“It was going to infract on the master plan of the airport and in very simple terms, it was going to prevent any future expansion of the international wing of the airport.”

He also said that the project was going to have a serious security implication if hotel was situated there, “just overlooking the runway and the taxiway. So on those two grounds, infraction of the master plan and security, FAAN decided to terminal the concession agreement.”

He acknowledged the decision to take the case to Arbitration and differed from the position of AIC Limited by clarifying that compensation was given to the company for the forfeiture of the land but Badejo-Okusanya and Akande argued that in addition to the compensation, the company was also given the land, saying that the compensation was for the money the company would have made if it operated the facility for the 10 years it was stopped from taking off.

“We went to arbitration. Luckily, in any transaction like that the agreement will make provision on how to resolve any dispute and the very first one was that the parties should submit themselves to arbitration and we did. The arbitration, typical of Nigerian setting, lasted several years, it ended in 2010. The arbitration tribunal which was headed by the late Justice Kayode Eso ordered that the company should be compensated for any expenses that they incurred as a result of the loss of the land.

“On the question of the land, the tribunal specifically said that FAAN cannot give the company the land. Eso just said, ‘No. You asked me to make an order of specific performance and ordering injunction, preventing FAAN from taking the land or using the land… I cannot do that. The best you can get is compensation’”.

The compensation, according to the Arbitration document made available to THISDAY, include: Loss of profits: US$46, 584, 000; Refund of Hilton’s deposit for the building of the hotel: US 1, 000, 000, totalling US$ 47, 584, 000.
 
Security Implications
During the arbitration sitting FAAN was able to argue that the proximity of the site of the proposed AIC Hotel to the airside of the airport “would make the hotel vulnerable to a MANPAD (Man Portable Air Defence System) attack. This could be as a result of the ingress and engress of the members of the public to the hotels.”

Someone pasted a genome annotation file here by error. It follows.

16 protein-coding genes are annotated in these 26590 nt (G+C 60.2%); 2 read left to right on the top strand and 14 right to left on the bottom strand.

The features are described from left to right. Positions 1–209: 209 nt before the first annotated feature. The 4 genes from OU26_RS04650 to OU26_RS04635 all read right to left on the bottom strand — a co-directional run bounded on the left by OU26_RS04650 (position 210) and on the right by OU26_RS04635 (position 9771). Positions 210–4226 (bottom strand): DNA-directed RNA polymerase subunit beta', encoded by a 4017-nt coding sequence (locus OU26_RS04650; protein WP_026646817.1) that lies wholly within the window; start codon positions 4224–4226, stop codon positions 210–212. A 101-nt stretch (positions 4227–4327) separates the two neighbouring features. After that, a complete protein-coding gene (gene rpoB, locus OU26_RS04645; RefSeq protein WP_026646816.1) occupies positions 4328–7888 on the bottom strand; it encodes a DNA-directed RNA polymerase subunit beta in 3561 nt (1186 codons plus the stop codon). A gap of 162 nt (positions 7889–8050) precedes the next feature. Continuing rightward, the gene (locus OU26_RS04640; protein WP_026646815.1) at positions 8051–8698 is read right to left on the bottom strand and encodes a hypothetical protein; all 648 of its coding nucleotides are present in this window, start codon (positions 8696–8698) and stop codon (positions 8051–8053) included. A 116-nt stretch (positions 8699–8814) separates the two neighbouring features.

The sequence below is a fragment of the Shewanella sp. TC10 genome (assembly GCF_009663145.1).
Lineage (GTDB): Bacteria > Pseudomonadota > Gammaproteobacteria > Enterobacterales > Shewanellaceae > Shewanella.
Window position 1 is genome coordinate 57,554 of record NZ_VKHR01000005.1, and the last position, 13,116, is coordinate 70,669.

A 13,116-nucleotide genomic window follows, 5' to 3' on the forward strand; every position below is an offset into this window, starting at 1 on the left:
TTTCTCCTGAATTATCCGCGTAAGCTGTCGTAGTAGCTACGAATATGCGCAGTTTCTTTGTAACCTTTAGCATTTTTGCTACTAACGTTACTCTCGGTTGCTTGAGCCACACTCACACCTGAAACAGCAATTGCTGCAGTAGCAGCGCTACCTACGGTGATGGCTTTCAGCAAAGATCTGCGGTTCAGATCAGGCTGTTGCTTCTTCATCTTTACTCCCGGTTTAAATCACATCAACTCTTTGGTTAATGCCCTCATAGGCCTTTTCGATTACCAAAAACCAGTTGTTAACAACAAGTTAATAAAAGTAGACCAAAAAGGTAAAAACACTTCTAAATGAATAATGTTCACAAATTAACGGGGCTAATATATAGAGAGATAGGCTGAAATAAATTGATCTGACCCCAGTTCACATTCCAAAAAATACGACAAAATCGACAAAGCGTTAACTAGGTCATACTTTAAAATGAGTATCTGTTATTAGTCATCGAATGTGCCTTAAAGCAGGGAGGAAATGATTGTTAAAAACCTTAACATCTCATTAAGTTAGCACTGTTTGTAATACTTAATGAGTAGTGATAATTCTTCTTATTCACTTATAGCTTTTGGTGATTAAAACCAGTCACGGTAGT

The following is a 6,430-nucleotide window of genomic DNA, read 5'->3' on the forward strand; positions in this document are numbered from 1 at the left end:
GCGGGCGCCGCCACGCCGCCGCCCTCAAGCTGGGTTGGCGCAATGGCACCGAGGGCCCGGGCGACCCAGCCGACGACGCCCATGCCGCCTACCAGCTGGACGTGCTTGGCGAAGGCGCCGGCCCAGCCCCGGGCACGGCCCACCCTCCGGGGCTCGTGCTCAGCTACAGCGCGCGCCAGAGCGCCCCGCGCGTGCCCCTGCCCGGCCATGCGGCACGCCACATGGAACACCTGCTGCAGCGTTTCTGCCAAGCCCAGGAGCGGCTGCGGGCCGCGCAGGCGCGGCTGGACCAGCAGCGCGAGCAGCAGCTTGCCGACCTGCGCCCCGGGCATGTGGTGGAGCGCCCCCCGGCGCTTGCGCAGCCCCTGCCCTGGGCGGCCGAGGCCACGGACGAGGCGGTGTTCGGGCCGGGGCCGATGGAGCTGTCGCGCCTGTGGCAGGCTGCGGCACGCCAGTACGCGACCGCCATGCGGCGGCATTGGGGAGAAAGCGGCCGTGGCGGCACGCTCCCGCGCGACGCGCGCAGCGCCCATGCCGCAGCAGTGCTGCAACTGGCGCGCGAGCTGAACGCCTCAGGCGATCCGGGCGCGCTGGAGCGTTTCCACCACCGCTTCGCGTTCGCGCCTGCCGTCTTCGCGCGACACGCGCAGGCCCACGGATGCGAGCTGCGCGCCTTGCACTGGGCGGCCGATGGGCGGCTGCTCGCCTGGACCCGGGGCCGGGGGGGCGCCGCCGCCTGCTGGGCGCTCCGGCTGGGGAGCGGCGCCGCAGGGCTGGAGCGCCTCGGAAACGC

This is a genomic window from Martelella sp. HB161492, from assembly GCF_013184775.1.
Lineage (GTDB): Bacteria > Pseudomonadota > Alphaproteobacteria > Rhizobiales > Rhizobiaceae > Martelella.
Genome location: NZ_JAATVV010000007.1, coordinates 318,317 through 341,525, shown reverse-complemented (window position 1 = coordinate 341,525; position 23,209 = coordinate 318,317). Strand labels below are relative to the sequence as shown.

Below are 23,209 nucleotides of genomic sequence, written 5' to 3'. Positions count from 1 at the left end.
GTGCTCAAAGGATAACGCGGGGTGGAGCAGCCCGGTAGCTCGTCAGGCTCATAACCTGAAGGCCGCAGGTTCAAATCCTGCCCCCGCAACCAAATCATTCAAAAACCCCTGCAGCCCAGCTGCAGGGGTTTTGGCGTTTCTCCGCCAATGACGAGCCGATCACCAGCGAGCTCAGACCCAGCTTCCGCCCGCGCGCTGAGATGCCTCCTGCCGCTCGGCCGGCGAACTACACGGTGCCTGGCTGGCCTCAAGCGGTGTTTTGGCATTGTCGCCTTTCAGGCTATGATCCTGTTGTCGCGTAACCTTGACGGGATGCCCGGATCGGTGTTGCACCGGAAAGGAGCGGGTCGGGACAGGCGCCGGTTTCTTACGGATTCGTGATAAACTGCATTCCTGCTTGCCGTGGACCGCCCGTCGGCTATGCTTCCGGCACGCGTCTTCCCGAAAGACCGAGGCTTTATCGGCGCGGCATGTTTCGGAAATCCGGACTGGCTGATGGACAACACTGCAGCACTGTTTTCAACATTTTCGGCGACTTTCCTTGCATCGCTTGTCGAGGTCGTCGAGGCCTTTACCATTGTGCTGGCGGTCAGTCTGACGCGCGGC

FAAN also argued that criminal-minded people could use the hotel as a base for nefarious activities against the airport.

Almost all the concession agreements FAAN signed with private investors have issues such as the above. The reason, according to industry experts is because FAAN and the Federal Government do not have concession policy under PPP and they do not have the legal and administrative framework.

In addition to this, one would observe that all the concessions done followed one pattern: a highly-placed individual in society would use his connection in government to secure a concession and FAAN or any other government agency would be directed to draw up a concession agreement. After the concession has been given, during implementation FAAN or any other government agency will discover loopholes, which if left would imperil the organisation. Most of these concessions are rip-off to these government agencies.

The solution is that a parastatal like FAAN should be given a measure of autonomy. As airport managers, it is not only answerable to the whims and caprices of government. It is also answerable to the dictates of the International Civil Aviation Organisation (ICAO), Airport Council International (ACI) as a member and other international organisations that regulate air transport in the world. In that case, the agency should be given some measures of autonomy to determine the business it could go into with the private sector, despite the interest of highly placed persons in government

Tags: Business, Nigeria, Featured, FAAN, Battle, Concession